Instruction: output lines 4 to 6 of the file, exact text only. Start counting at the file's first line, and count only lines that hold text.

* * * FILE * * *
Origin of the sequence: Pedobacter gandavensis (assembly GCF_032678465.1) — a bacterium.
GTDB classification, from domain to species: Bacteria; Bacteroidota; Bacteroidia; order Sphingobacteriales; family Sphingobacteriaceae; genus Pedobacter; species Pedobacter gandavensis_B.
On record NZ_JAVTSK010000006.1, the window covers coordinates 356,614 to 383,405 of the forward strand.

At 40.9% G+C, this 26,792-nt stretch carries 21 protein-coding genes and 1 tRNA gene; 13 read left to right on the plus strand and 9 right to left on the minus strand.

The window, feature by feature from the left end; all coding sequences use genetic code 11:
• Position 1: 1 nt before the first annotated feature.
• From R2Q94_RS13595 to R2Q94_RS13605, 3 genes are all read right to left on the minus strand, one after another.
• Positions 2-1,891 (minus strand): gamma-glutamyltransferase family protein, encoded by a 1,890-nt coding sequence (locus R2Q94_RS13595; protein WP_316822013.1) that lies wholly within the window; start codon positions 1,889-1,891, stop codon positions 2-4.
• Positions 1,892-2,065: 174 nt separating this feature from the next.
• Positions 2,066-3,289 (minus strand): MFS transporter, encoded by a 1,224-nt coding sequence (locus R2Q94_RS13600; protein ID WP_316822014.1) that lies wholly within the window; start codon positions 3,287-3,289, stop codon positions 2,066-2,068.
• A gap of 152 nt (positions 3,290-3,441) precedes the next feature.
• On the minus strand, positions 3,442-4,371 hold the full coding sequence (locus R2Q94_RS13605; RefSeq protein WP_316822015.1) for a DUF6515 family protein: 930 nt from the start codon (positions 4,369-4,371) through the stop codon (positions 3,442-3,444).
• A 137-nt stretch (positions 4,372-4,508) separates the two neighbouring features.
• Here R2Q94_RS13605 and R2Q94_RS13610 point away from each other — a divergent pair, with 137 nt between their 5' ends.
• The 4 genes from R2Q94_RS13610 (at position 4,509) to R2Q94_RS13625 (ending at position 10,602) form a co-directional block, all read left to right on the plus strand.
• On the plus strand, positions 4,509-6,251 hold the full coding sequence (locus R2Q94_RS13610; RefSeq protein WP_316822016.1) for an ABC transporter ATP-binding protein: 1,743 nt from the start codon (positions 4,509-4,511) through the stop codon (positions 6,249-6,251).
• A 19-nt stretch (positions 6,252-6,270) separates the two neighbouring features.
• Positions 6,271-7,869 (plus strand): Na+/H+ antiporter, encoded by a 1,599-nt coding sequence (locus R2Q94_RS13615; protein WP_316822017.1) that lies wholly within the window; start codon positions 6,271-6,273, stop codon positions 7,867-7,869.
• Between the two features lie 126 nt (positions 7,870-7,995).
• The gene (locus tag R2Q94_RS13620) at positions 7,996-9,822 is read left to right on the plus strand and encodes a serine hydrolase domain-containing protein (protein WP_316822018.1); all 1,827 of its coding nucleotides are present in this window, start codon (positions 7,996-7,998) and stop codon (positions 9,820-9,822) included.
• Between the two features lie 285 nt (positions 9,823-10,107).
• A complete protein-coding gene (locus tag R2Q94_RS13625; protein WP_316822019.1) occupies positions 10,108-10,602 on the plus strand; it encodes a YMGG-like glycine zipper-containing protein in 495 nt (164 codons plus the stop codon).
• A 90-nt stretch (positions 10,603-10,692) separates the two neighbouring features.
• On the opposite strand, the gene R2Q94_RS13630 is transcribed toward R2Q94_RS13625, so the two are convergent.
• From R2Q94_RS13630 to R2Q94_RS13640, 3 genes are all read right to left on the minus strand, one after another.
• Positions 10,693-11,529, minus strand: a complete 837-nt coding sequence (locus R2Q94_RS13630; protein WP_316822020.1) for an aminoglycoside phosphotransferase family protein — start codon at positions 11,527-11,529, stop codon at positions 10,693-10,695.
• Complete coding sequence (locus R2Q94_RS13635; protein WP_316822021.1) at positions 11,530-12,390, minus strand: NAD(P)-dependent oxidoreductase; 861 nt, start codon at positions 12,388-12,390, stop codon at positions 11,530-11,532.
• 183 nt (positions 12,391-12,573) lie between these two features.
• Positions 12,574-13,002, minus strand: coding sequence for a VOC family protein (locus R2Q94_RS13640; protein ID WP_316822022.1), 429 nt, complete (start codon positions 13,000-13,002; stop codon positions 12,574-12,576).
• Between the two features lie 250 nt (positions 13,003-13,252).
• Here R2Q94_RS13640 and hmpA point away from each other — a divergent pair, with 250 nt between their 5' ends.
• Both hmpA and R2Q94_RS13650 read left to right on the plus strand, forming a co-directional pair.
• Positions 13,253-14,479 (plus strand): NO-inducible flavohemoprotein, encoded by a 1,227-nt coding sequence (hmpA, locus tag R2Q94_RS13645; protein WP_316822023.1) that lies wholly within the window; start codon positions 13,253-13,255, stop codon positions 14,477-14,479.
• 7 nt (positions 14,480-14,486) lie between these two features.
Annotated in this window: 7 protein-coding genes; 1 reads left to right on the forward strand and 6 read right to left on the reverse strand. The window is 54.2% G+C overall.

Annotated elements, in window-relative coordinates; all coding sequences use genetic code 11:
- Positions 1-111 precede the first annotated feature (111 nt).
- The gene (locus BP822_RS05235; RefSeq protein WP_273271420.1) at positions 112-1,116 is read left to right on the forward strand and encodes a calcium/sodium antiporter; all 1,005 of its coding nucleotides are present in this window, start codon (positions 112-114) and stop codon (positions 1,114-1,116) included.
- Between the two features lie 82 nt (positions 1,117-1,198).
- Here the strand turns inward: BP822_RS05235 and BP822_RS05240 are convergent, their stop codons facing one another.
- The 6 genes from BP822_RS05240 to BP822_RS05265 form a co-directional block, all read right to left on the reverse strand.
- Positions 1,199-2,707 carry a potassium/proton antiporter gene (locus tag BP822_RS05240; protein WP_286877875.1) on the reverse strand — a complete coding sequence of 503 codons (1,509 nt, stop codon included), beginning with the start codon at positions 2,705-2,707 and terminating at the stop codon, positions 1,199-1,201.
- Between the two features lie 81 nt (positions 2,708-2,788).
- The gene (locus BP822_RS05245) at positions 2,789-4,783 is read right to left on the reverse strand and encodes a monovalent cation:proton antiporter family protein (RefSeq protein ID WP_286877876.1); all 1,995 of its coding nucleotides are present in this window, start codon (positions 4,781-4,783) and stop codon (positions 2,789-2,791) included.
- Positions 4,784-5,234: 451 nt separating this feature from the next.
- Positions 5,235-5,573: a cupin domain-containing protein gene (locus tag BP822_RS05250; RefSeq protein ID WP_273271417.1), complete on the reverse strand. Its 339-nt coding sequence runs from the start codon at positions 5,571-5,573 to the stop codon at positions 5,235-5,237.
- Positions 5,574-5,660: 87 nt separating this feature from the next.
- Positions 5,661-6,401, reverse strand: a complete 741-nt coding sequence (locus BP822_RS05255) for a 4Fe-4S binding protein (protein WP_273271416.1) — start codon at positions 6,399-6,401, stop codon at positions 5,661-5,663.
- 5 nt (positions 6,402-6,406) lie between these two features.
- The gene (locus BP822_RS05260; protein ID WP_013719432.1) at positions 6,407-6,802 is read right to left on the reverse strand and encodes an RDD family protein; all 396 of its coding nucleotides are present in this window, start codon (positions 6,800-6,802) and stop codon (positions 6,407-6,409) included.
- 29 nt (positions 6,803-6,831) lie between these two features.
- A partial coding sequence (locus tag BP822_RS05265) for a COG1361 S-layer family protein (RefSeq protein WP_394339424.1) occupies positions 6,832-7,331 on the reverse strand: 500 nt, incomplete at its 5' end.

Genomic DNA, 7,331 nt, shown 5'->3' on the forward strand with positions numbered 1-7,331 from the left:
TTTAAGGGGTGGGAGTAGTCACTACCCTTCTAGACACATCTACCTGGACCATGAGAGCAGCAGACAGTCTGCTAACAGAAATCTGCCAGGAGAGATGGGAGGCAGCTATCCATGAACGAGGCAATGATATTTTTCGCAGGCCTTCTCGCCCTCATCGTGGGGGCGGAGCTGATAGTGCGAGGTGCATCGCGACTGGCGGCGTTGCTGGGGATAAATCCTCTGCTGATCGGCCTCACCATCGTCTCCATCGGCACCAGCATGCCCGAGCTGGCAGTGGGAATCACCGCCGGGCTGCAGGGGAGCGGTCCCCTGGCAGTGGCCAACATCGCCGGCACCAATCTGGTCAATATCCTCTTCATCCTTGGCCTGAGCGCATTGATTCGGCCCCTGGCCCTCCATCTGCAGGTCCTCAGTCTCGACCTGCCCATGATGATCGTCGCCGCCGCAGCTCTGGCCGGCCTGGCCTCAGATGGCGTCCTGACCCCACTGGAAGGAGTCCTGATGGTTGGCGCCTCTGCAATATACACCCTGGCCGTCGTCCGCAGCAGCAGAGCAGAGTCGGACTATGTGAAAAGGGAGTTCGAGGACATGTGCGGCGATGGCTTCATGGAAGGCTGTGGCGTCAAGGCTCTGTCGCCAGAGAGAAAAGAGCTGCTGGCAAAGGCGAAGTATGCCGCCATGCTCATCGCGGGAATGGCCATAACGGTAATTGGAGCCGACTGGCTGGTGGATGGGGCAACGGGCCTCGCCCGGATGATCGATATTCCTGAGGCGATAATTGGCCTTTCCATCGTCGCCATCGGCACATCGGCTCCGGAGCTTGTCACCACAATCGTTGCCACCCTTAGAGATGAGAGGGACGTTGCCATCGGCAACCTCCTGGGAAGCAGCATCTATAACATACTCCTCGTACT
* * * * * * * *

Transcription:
At 40.9% G+C, this 26,792-nt stretch carries 21 protein-coding genes and 1 tRNA gene; 13 read left to right on the plus strand and 9 right to left on the minus strand.

The window, feature by feature from the left end; all coding sequences use genetic code 11:
• Position 1: 1 nt before the first annotated feature.